Alcohol Withdrawal Timeline

alcohol withdrawal timeline

If you’re suffering from alcohol addiction, you’re not alone. It’s estimated the 15 million people in the U.S. suffer from alcohol abuse. Alcohol abuse is a disease and a pandemic in this country, just as much as any virus. 

If you’re attending AA meetings but don’t think that’s enough, it’s time to look into a rehab program. A good rehab program will not just help heal your addiction, but address the deeper issues that caused it. Addiction is a many-headed beast, and it can never be fixed with the simple advice — “stop drinking”. 

However, you may be worried about withdrawal. 

It’s no wonder why. Detox — without medical assistance — could prove extremely dangerous. Before you go on any medical detox program, it’s important to have a good idea of the alcohol withdrawal timeline. 

This article will take you through an hour-by-hour, day by day, week by week alcohol withdrawal timeline, so you can know what to expect when taking the crucial steps to heal. 

6-12 Hours

The symptoms of alcohol withdrawal usually start to develop from 6-12 hours after the last drink, when your body begins to realize it won’t be getting the drug it’s relied upon.

Symptoms in this stage are usually mild. These symptoms include: 

  • Headache
  • Anxiety 
  • Small bodily tremors
  • Upset stomach 
  • Insomnia 
  • Heart palpitations 

While these symptoms aren’t too bad, they can be alarming if you don’t know to expect them. It should be noted that someone with a long history of drinking has a small chance of having a seizure during this first stage.  

12-24 Hours

12-24 hours after the last drink, things start to become a little scary. The body has settled into the realization that it won’t be getting alcohol, and it’s angry about it. 

The symptoms in this stage are moderate. These include:

  • Visual hallucinations
  • Auditory hallucinations
  • Tactile hallucinations 
  • Increased anxiety 
  • Minor changes in blood pressure levels

No doubt, experiencing hallucinations will be unsettling. A person going through withdrawal might experience depression and dread at this point, but it helps to know that this is all a part of the process. 

24-72 Hours 

This is when things reach their peak — the roughest part of the process. Minor symptoms from before might stick around or begin to taper off, and severe symptoms begin to set in. 

There are several serious risks during this stage for heavy alcohol users. Such risks are:

  • Seizure 
  • Higher chance for hallucinations
  • Cardiac arrest 
  • Severe confusion
  • Hypothermia 
  • High body temperature 
  • Delerium Tremens 

As you can see, the risks of this stage are no joke. This is why someone suffering from severe alcohol addiction should always detox at an approved medical facility, and should not try it on their own. 

It should also be noted that more minor alcohol users may never reach this severe stage, and symptoms may begin to resolve in this period. 

Delirium Tremens

After 48-72 hours, roughly five percent of severe alcoholics going through withdrawal may suffer from Delirium Tremens — one of the most dangerous and unique symptoms of alcohol withdrawal. Delirium Tremens has a high mortality rate, ranging from 3-15%.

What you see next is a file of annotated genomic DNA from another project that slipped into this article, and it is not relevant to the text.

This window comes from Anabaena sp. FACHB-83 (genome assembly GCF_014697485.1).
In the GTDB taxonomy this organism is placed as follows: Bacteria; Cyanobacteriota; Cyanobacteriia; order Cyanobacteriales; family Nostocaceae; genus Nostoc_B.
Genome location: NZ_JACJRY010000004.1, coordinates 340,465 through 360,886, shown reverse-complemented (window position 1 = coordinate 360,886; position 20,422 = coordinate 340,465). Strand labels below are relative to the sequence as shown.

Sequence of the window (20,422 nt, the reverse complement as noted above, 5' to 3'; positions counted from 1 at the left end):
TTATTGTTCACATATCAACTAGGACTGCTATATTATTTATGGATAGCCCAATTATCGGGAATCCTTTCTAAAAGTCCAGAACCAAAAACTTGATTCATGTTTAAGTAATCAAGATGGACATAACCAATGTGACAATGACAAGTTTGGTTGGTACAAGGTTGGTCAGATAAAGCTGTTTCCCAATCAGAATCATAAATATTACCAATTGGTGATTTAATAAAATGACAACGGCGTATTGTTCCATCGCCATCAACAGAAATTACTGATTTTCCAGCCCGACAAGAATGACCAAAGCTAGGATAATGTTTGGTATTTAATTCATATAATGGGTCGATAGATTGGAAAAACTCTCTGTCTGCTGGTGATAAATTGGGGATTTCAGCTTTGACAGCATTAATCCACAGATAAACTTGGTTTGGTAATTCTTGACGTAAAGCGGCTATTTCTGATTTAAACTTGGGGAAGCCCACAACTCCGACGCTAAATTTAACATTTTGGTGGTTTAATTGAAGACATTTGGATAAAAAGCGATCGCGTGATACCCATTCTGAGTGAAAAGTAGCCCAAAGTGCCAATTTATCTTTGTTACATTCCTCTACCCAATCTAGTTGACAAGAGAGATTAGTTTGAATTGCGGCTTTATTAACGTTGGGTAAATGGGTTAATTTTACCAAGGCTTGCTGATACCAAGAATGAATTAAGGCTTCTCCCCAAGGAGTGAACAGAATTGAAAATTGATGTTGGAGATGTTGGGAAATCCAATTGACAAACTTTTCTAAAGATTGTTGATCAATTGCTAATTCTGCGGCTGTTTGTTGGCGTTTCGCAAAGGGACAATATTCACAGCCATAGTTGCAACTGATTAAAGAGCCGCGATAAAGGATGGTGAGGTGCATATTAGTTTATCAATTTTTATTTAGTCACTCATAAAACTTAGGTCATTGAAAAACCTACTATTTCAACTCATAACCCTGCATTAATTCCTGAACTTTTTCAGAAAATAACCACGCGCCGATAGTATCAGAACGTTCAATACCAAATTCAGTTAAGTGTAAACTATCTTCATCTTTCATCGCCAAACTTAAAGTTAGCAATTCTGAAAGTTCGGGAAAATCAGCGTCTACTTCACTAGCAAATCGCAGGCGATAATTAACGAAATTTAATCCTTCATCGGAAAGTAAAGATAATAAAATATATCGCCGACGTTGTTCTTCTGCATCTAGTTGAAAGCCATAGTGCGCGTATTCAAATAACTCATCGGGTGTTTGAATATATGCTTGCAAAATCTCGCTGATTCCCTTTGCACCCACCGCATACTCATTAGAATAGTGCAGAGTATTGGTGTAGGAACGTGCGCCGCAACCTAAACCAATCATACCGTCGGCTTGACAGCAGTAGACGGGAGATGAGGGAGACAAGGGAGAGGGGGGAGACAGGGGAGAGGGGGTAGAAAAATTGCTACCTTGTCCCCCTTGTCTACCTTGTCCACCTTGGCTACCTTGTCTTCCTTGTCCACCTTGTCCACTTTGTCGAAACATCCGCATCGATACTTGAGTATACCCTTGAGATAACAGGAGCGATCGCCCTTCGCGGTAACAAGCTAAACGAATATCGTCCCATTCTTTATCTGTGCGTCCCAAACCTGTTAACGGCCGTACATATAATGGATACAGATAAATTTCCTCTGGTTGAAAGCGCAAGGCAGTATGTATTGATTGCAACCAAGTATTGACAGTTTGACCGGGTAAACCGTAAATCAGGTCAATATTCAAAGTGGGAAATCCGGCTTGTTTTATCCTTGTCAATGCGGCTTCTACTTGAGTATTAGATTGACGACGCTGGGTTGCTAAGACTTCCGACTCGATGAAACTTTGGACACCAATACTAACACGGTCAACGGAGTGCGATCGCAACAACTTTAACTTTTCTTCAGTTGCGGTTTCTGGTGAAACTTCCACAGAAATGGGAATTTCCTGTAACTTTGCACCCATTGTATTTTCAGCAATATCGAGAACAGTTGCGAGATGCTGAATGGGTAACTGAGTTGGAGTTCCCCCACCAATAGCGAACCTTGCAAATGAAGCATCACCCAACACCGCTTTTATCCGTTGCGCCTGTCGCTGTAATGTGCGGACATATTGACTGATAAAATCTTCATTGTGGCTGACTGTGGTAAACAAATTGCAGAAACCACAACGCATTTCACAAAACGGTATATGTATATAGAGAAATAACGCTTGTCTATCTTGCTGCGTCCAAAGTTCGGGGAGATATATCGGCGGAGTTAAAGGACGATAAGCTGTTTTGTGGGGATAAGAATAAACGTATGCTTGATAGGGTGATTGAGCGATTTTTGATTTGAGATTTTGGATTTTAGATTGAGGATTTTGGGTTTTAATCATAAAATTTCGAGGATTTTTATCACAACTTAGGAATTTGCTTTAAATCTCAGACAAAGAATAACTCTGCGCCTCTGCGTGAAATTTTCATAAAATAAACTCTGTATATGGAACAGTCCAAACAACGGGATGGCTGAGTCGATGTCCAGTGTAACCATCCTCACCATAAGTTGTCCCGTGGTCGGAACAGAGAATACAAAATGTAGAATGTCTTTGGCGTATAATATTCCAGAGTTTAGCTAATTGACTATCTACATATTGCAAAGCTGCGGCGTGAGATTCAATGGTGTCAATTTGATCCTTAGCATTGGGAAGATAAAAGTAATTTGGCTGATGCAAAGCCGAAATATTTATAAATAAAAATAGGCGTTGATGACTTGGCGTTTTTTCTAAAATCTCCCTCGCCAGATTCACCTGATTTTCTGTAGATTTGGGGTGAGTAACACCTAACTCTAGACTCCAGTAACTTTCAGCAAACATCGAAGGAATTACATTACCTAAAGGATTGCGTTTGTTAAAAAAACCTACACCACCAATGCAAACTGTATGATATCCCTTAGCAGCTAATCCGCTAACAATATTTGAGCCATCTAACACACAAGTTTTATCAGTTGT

Delirium Tremens causes several very severe symptoms, such as: 

  • Vivid hallucinations
  • Breaks from reality
  • Nightmares 
  • Agitation
  • Severe confusions  

Delirium Tremens lasts for 2-3 days generally but has been known to last up to a week. Someone suffering from Delirium Tremens will have a different timeline for recovery than someone with other symptoms. 

Delirium Tremens is the most harrowing part of alcohol withdrawal. If you or a loved one’s drinking is so severe that you believe detox might cause Delirium Tremens, make sure you seek medical help for detox.

72 Hours — Five Days 

Severe symptoms begin to recede in this period of time. Most severe health risks cease being a problem. However, it should be noted that DT is still a risk at this time. 

This period can be a small period of grace for some alcoholics. While there are still severe risks and symptoms happening, many begin to see the light at the end of the tunnel here — some are even cleared of their symptoms by five days. 

Five Days — One Week 

Five days to one week see most patients begin to recover. Symptoms are almost always less severe, and much more similar to what you’d find in the first 24 hours. 

Following Weeks/Months 

With most symptoms gone, this is when most detox programs would start moving a patient into a rehab program. It should be noted that some patients still experience symptoms during this time. 

Some symptoms have been known to last for weeks and months. Delirium Tremens symptoms, in particular, tend to stick around for a while. While you’ll be clear of the physical dependence, you’ll most likely still feel cravings for alcohol, since you built up a mental and emotional dependence on alcohol too. 

While it may be discouraging for the nasty symptoms to stick around for so long, remember that almost all people make full recoveries from withdrawal symptoms. As you enter into a rehab program and get treatment, it’ll be encouraging to feel the symptoms slowly recede. 

Know the Alcohol Withdrawal Timeline

Alcohol withdrawal symptoms are scary. Thankfully, with detox programs like ours, you’ll be able to get through them and on to your better life with minimal risk.

Once you understand the alcohol withdrawal timeline, you’re well on your way to healing your past mistakes and starting a better life. 

For more information about our rehab programs and to start your healing, contact us today.